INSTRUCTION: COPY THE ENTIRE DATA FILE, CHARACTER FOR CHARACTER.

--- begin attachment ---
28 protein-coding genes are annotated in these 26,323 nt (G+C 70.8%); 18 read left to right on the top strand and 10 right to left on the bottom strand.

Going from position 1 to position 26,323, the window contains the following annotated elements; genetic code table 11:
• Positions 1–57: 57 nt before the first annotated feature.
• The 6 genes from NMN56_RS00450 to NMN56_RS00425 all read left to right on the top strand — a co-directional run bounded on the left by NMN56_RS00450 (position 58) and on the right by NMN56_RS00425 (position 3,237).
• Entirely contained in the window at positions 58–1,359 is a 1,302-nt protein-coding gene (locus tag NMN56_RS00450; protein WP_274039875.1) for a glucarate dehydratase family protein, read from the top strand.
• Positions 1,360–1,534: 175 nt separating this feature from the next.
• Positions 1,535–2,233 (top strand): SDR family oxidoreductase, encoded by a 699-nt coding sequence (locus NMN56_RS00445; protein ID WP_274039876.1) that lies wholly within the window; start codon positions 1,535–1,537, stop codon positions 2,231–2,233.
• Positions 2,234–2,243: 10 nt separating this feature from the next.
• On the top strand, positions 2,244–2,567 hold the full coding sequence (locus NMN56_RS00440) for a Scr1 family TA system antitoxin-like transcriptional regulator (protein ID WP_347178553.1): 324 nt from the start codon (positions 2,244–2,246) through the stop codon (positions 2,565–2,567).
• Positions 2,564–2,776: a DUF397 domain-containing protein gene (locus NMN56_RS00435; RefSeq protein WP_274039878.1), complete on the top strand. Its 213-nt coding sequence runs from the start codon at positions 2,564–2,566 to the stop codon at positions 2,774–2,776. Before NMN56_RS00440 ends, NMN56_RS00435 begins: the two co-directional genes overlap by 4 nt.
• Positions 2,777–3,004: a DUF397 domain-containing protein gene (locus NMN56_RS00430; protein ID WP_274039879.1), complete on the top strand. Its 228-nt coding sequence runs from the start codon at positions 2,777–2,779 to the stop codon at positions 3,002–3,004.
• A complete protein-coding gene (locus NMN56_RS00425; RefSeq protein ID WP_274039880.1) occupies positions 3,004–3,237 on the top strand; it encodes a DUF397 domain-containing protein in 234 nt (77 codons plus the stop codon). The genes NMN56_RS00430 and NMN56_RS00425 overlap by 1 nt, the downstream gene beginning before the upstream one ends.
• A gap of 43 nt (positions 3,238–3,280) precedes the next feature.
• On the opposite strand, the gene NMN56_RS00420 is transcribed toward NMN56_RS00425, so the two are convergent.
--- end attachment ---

28 protein-coding genes are annotated in these 26,323 nt (G+C 70.8%); 18 read left to right on the top strand and 10 right to left on the bottom strand.

Going from position 1 to position 26,323, the window contains the following annotated elements; genetic code table 11:
• Positions 1–57: 57 nt before the first annotated feature.
• The 6 genes from NMN56_RS00450 to NMN56_RS00425 all read left to right on the top strand — a co-directional run bounded on the left by NMN56_RS00450 (position 58) and on the right by NMN56_RS00425 (position 3,237).
• Entirely contained in the window at positions 58–1,359 is a 1,302-nt protein-coding gene (locus tag NMN56_RS00450; protein WP_274039875.1) for a glucarate dehydratase family protein, read from the top strand.
• Positions 1,360–1,534: 175 nt separating this feature from the next.
• Positions 1,535–2,233 (top strand): SDR family oxidoreductase, encoded by a 699-nt coding sequence (locus NMN56_RS00445; protein ID WP_274039876.1) that lies wholly within the window; start codon positions 1,535–1,537, stop codon positions 2,231–2,233.
• Positions 2,234–2,243: 10 nt separating this feature from the next.
• On the top strand, positions 2,244–2,567 hold the full coding sequence (locus NMN56_RS00440) for a Scr1 family TA system antitoxin-like transcriptional regulator (protein ID WP_347178553.1): 324 nt from the start codon (positions 2,244–2,246) through the stop codon (positions 2,565–2,567).
• Positions 2,564–2,776: a DUF397 domain-containing protein gene (locus NMN56_RS00435; RefSeq protein WP_274039878.1), complete on the top strand. Its 213-nt coding sequence runs from the start codon at positions 2,564–2,566 to the stop codon at positions 2,774–2,776. Before NMN56_RS00440 ends, NMN56_RS00435 begins: the two co-directional genes overlap by 4 nt.
• Positions 2,777–3,004: a DUF397 domain-containing protein gene (locus NMN56_RS00430; protein ID WP_274039879.1), complete on the top strand. Its 228-nt coding sequence runs from the start codon at positions 2,777–2,779 to the stop codon at positions 3,002–3,004.
• A complete protein-coding gene (locus NMN56_RS00425; RefSeq protein ID WP_274039880.1) occupies positions 3,004–3,237 on the top strand; it encodes a DUF397 domain-containing protein in 234 nt (77 codons plus the stop codon). The genes NMN56_RS00430 and NMN56_RS00425 overlap by 1 nt, the downstream gene beginning before the upstream one ends.
• A gap of 43 nt (positions 3,238–3,280) precedes the next feature.
• On the opposite strand, the gene NMN56_RS00420 is transcribed toward NMN56_RS00425, so the two are convergent.